Steve Jobs has said that “Innovation has nothing to do with how many R&D dollars you have. When Apple came up with the Mac, IBM was spending at least one hundred times more on R&D. It’s not about money. It’s about the people you have, how you’ve led, and how much you get it.”
I would add that it’s also about being sure you’re asking the right questions, solving the right problems.
Daniel Burrus illustrates this with a story about the pharmaceutical company Lilly.
A pharmaceutical company’s share price tends to be tied to promising new drugs in the pipeline. As a result, research is central to Lilly’s model and it retains thousands of PhD researchers to work on the molecular problems involved in bringing breakthrough pharmaceutical products to market.
The challenge: The company faced a dangerous deadline: a key patent would expire in August 2001, ending its exclusive patent protection on Prozac, a drug that was responsible for roughly one-third of annual sales.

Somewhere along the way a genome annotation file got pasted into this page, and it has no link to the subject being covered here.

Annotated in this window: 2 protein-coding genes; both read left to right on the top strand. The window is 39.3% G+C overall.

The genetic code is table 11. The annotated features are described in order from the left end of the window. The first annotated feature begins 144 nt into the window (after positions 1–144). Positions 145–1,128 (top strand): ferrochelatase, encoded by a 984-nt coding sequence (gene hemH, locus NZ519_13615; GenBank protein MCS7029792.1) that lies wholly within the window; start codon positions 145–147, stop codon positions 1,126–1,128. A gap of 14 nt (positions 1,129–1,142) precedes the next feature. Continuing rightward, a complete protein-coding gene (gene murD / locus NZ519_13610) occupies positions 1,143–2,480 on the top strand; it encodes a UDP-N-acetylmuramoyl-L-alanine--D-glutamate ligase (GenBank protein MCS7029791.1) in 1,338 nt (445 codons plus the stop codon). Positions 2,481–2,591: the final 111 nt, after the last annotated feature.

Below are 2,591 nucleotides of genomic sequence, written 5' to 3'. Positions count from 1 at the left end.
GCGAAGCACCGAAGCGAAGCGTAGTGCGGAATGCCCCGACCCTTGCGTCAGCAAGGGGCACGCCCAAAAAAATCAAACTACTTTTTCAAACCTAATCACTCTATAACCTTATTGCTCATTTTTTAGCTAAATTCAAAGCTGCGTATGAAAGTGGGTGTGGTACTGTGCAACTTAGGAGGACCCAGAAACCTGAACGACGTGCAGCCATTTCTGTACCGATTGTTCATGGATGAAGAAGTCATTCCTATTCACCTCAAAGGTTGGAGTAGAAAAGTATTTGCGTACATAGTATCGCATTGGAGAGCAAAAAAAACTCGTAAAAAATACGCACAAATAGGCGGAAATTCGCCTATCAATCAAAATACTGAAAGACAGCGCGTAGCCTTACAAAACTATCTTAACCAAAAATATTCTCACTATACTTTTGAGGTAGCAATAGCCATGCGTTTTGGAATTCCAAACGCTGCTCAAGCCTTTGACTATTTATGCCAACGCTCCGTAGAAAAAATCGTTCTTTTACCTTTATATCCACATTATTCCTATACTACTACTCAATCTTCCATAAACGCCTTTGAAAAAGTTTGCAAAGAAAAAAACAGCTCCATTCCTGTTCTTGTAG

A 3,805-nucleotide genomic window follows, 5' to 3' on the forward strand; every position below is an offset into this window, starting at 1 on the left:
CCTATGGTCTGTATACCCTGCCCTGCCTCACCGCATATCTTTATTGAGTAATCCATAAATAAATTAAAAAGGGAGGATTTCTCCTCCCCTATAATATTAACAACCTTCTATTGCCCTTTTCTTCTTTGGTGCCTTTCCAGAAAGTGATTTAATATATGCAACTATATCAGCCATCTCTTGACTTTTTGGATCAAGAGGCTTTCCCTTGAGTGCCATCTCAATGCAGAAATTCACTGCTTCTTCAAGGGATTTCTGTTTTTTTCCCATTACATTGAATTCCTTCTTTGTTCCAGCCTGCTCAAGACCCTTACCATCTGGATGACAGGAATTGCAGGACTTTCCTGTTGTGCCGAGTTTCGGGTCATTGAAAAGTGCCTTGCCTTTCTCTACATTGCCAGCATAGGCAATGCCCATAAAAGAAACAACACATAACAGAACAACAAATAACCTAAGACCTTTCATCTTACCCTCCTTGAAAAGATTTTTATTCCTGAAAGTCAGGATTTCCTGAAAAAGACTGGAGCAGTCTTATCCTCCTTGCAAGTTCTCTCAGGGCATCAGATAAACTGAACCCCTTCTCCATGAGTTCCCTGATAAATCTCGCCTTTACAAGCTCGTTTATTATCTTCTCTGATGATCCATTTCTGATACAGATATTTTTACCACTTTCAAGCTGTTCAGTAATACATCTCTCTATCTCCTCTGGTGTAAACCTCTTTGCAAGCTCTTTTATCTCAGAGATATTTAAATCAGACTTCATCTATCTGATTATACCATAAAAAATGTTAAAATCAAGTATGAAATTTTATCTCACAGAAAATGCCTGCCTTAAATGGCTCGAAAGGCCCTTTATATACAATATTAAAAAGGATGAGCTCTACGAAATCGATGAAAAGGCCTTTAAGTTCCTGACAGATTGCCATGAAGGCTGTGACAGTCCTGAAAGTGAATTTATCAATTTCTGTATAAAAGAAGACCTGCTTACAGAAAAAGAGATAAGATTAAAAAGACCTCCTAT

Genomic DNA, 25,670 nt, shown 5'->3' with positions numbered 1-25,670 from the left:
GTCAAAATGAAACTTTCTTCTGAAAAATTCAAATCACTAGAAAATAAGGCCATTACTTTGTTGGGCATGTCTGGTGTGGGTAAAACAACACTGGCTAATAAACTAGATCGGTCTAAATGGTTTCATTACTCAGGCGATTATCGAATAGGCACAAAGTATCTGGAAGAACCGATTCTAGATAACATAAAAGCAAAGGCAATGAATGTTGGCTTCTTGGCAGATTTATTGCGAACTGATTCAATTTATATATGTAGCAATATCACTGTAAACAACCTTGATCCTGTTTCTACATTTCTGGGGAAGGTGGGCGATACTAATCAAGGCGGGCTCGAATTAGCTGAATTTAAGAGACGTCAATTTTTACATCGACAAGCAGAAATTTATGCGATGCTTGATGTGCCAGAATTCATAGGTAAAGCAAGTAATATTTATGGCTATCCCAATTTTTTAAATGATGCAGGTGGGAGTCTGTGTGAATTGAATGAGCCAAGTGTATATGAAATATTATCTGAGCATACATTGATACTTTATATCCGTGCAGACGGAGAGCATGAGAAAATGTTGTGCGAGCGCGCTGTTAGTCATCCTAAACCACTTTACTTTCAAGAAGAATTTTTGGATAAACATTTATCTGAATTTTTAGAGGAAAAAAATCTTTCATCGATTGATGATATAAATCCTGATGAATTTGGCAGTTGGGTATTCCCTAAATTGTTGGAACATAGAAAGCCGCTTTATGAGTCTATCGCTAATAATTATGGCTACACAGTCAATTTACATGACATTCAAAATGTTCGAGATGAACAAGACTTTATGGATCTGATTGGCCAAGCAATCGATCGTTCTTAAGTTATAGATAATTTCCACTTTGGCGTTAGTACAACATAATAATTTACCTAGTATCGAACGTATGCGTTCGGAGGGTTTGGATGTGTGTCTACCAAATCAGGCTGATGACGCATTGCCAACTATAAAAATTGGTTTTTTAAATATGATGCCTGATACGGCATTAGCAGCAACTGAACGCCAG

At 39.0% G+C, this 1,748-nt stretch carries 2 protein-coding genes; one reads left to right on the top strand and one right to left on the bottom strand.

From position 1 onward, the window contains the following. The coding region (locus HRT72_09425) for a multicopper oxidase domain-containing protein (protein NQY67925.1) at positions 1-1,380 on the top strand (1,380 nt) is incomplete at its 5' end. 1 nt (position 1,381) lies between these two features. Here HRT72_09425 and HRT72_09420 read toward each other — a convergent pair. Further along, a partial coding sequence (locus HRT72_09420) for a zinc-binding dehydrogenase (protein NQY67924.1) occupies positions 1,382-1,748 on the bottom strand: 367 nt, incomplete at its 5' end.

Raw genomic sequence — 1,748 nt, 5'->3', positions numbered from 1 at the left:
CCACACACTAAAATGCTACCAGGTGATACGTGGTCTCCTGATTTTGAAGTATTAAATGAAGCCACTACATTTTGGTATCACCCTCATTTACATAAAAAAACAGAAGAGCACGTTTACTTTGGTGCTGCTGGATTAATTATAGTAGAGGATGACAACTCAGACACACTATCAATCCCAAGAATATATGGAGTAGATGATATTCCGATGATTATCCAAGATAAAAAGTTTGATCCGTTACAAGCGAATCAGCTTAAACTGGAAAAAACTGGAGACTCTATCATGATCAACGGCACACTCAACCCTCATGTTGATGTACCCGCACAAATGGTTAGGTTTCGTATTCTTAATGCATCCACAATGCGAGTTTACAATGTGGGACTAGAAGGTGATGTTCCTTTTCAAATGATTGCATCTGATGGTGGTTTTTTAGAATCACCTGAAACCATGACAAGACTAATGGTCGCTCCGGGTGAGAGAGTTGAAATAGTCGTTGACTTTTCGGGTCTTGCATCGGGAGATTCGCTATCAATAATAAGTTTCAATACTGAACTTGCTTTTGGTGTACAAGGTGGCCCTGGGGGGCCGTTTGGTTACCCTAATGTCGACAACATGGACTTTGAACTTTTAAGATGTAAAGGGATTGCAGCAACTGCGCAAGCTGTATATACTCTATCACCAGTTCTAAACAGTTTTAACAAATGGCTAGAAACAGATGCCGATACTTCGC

A dramatic example of what might be at stake came in August 2000, when the company was stripped by a US court of almost three years of patent protection from generic competition. Lilly’s share price dropped by nearly one-third, erasing more than $36bn in its market capitalisation, in a single day.
In fact, it had already ramped up its research and development budget by 30 per cent in a quest to find the next blockbuster. But this was not enough to hire the additional 1,000 PhD researchers it estimated it would need to recapture the ground lost by declining Prozac revenues.
They came up with a great solution to this problem when they stopped asking themselves “How can we increase our R&D budget?” Lack of funding was not their real problem. Go see what they did.